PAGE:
Categories
Competition Management Marketing Positioning Small Business Software Strategy

When a competitor gives you an opening, hammer them

Over the weekend, a fellow software developer who makes software for auto repair shops pointed out this quote from his competitor:

<vendor> would like to mention a couple of things about the desktop operating systems. Microsoft is having a lot of issues with the Vista operating system. When putting together a new computer, <vendor> recommends that you buy it with XP Professional and when the bugs have been worked out, then upgrade to Vista. If you do your research on the web you can find out the issues that are causing problems.

My comment to him: You oughta be hammering them.

Rhetorical questions to ask your prospects after pointing out this quote from your competitor:

  • Why do I need you to tell me to waste my valuable time researching problems in Microsoft’s new operating system? I thought YOU were supposed to be the expert, as the leading vendor in this niche. If you’re asking mechanics to do their own operating system research, why don’t we just spent that time researching other shop software instead?
  • As a mechanic, you have to keep up with multiple automakers, model year changes, changes within model years, etc. Do I want a vendor who can’t even keep up with Microsoft releasing an operating system every 3 or 4 years?
  • What other message does that send you about their company, their management, their technical team and their software?
  • What reaction would you get if you decided that you werent going to work on new vehicles “until they worked the bugs out in them”? Is that the kind of response you want to get from a software vendor?

We saw the same sort of thing in the photography software business when Windows XP came out. Competitors were still stuck on Windows 2000. We were developing sofware on Windows XP, testing on Windows XP and demonstrating the software in our trade show booths on Windows XP…during the Windows XP Beta (ie: well before it was released).

We made it clear what we were using and asked prospects to ask to see the product in the other booth running on Windows XP to prove it ran without issues on XP. Of course, we did this knowing full well that they couldn’t produce that result.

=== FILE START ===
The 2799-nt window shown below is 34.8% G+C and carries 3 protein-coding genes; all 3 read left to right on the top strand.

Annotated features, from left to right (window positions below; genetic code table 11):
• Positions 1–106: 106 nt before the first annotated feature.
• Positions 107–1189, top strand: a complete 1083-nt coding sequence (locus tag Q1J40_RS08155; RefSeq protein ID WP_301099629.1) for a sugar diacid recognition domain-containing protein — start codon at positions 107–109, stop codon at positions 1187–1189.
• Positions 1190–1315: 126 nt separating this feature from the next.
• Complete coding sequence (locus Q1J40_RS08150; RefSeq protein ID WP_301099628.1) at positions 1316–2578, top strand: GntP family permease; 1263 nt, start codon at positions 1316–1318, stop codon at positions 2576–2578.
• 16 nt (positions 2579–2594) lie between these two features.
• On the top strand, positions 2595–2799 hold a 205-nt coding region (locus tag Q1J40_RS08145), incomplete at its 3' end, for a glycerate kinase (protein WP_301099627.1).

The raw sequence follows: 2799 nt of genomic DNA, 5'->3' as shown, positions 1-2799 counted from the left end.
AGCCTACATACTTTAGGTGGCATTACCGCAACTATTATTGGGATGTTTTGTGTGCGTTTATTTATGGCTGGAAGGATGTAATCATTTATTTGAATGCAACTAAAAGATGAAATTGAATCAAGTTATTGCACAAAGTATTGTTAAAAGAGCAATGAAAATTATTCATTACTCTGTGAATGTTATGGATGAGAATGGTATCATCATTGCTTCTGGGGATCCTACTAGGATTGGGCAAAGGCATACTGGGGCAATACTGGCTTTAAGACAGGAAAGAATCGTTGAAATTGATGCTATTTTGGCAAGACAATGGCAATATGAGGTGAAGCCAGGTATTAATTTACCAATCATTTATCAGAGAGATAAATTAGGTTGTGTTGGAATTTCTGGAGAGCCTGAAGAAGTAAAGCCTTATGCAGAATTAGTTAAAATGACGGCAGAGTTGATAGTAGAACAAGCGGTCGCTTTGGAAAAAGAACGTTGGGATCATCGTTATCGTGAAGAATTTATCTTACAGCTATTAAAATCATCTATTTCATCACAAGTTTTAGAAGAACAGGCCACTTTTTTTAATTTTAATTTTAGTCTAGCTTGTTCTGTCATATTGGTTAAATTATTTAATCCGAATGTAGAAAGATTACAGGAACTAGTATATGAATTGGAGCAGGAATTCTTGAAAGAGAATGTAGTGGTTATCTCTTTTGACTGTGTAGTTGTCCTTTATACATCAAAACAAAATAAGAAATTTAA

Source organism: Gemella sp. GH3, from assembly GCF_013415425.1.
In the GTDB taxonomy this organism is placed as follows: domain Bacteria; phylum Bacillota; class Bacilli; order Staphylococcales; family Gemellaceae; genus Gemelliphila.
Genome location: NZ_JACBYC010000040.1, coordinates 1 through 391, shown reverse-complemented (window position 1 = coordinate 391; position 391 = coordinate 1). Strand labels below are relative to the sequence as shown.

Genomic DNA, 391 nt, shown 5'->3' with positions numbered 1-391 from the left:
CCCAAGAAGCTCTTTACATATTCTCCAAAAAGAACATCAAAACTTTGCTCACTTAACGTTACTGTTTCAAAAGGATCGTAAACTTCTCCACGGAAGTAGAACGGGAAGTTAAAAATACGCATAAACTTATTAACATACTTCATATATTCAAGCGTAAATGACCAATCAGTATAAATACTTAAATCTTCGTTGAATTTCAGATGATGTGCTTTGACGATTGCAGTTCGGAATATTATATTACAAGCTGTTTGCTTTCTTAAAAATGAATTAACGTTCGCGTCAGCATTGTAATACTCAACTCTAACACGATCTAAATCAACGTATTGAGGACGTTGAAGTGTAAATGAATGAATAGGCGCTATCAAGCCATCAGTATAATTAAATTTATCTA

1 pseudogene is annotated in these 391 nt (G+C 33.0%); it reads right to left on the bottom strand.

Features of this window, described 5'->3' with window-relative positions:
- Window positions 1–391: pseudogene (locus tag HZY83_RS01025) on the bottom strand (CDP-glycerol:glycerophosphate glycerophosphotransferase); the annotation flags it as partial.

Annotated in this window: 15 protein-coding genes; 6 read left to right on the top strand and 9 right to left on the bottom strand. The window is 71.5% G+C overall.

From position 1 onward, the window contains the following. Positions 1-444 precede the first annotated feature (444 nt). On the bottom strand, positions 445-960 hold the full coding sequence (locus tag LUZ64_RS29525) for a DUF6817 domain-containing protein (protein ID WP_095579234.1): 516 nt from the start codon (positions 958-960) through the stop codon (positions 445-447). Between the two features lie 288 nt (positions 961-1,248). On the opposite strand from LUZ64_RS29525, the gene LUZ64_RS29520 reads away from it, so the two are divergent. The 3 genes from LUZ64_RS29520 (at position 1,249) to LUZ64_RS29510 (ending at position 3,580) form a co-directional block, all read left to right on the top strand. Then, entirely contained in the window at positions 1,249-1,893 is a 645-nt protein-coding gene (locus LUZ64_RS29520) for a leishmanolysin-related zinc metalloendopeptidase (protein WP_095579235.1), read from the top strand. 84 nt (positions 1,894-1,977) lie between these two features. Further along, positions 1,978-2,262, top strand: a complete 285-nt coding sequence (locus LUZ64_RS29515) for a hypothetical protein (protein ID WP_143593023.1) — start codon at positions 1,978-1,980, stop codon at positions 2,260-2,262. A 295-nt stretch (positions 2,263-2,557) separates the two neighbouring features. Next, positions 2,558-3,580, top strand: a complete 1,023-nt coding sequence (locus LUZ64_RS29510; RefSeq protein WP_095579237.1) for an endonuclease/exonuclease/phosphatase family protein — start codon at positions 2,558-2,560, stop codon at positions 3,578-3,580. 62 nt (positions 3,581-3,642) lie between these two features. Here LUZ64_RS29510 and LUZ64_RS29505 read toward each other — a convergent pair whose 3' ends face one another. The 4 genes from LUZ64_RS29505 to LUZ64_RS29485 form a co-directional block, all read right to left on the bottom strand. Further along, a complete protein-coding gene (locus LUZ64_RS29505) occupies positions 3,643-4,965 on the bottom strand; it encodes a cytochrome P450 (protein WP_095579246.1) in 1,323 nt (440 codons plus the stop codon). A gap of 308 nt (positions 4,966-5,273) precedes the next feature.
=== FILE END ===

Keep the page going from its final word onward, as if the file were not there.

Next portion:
For most software vendors, this should be common sense. For the rest, you can consider them low-hanging fruit as you pick them off.

Categories
Marketing Positioning Small Business Strategy

What do your small business customers need that they don’t buy from you?

shineshoes.jpgIâ??ll bet you have a product or service that your clients really need to improve their lives or their business, but for some reason, they rarely buy it.

Every business seems to have one, mine included.
Why is that? Have you ever asked them why they don’t buy it?

If you offer a product or service that almost every client should be buying or using, but most arenâ??t, why arenâ??t you selling it harder, or looking into why it isnâ??t selling, or examining the marketing that promotes it? There has to be a reason.

More often than not, itâ??s an educational issue with your client.
They just donâ??t understand why itâ??s so important or valuable to them – and yes, it is your job to provide that education. How does it help them? Who else has it helped? What are the specific benefits that other clients have seen?

In other words, you might just be using the wrong strategy to sell that product.

One thing that I recommend is to GET SPECIFIC. Give them reasons to want to buy it.

IE: â??So and so saved 42% on their maintenance expenses after moving to our diesel maintenance service.â? or â??Mary Jo Wamplerâ??s retail store web site saw 1200 more visitors per month after using our web traffic improvement strategies. â??

If itâ??s a product, are you marketing it properly? Is it packaged properly?